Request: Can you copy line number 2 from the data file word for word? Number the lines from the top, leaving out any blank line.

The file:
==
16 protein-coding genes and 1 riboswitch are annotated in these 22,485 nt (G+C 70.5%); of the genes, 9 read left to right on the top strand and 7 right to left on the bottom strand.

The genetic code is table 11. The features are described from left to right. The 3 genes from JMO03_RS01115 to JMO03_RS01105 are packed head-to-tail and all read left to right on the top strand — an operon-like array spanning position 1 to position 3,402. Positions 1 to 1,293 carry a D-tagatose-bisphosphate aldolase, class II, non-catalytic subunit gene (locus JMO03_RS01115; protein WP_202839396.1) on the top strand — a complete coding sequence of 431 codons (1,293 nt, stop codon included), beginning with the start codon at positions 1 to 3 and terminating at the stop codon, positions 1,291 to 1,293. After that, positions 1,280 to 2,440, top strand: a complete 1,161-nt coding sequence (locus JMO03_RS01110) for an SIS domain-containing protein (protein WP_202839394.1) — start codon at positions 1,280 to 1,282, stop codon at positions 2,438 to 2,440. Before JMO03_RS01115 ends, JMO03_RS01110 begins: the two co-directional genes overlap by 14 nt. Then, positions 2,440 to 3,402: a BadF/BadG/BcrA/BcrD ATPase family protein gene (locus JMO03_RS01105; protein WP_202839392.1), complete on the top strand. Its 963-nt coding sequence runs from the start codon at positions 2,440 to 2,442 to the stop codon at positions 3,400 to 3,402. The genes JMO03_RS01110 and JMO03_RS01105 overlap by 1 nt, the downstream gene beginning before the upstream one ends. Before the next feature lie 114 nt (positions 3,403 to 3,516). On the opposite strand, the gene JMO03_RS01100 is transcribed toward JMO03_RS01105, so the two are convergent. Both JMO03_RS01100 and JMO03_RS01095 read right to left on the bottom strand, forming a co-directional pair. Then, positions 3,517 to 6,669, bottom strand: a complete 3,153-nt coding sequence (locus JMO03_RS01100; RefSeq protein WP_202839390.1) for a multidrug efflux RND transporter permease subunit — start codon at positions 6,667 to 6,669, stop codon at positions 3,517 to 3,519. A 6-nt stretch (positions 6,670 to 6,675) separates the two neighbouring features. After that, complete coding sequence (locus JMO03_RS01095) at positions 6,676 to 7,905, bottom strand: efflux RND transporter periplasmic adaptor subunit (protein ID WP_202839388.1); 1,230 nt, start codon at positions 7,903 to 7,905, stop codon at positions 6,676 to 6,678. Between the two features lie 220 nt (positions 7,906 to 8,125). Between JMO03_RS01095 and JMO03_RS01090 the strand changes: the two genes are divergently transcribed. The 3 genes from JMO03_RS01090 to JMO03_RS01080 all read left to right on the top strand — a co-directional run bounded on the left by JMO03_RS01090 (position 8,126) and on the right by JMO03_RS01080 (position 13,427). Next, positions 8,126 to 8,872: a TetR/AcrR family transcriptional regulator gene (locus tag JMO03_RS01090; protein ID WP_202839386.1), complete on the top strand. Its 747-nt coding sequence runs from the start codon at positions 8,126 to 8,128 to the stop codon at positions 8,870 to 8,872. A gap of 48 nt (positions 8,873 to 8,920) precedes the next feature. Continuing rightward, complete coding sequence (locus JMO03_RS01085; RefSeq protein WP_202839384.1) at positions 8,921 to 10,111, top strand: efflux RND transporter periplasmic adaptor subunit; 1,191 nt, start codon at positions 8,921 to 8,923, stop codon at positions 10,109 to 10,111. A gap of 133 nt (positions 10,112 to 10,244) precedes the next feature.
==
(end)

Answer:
The genetic code is table 11. The features are described from left to right. The 3 genes from JMO03_RS01115 to JMO03_RS01105 are packed head-to-tail and all read left to right on the top strand — an operon-like array spanning position 1 to position 3,402. Positions 1 to 1,293 carry a D-tagatose-bisphosphate aldolase, class II, non-catalytic subunit gene (locus JMO03_RS01115; protein WP_202839396.1) on the top strand — a complete coding sequence of 431 codons (1,293 nt, stop codon included), beginning with the start codon at positions 1 to 3 and terminating at the stop codon, positions 1,291 to 1,293. After that, positions 1,280 to 2,440, top strand: a complete 1,161-nt coding sequence (locus JMO03_RS01110) for an SIS domain-containing protein (protein WP_202839394.1) — start codon at positions 1,280 to 1,282, stop codon at positions 2,438 to 2,440. Before JMO03_RS01115 ends, JMO03_RS01110 begins: the two co-directional genes overlap by 14 nt. Then, positions 2,440 to 3,402: a BadF/BadG/BcrA/BcrD ATPase family protein gene (locus JMO03_RS01105; protein WP_202839392.1), complete on the top strand. Its 963-nt coding sequence runs from the start codon at positions 2,440 to 2,442 to the stop codon at positions 3,400 to 3,402. The genes JMO03_RS01110 and JMO03_RS01105 overlap by 1 nt, the downstream gene beginning before the upstream one ends. Before the next feature lie 114 nt (positions 3,403 to 3,516). On the opposite strand, the gene JMO03_RS01100 is transcribed toward JMO03_RS01105, so the two are convergent. Both JMO03_RS01100 and JMO03_RS01095 read right to left on the bottom strand, forming a co-directional pair. Then, positions 3,517 to 6,669, bottom strand: a complete 3,153-nt coding sequence (locus JMO03_RS01100; RefSeq protein WP_202839390.1) for a multidrug efflux RND transporter permease subunit — start codon at positions 6,667 to 6,669, stop codon at positions 3,517 to 3,519. A 6-nt stretch (positions 6,670 to 6,675) separates the two neighbouring features. After that, complete coding sequence (locus JMO03_RS01095) at positions 6,676 to 7,905, bottom strand: efflux RND transporter periplasmic adaptor subunit (protein ID WP_202839388.1); 1,230 nt, start codon at positions 7,903 to 7,905, stop codon at positions 6,676 to 6,678. Between the two features lie 220 nt (positions 7,906 to 8,125). Between JMO03_RS01095 and JMO03_RS01090 the strand changes: the two genes are divergently transcribed. The 3 genes from JMO03_RS01090 to JMO03_RS01080 all read left to right on the top strand — a co-directional run bounded on the left by JMO03_RS01090 (position 8,126) and on the right by JMO03_RS01080 (position 13,427). Next, positions 8,126 to 8,872: a TetR/AcrR family transcriptional regulator gene (locus tag JMO03_RS01090; protein ID WP_202839386.1), complete on the top strand. Its 747-nt coding sequence runs from the start codon at positions 8,126 to 8,128 to the stop codon at positions 8,870 to 8,872. A gap of 48 nt (positions 8,873 to 8,920) precedes the next feature. Continuing rightward, complete coding sequence (locus JMO03_RS01085; RefSeq protein WP_202839384.1) at positions 8,921 to 10,111, top strand: efflux RND transporter periplasmic adaptor subunit; 1,191 nt, start codon at positions 8,921 to 8,923, stop codon at positions 10,109 to 10,111. A gap of 133 nt (positions 10,112 to 10,244) precedes the next feature.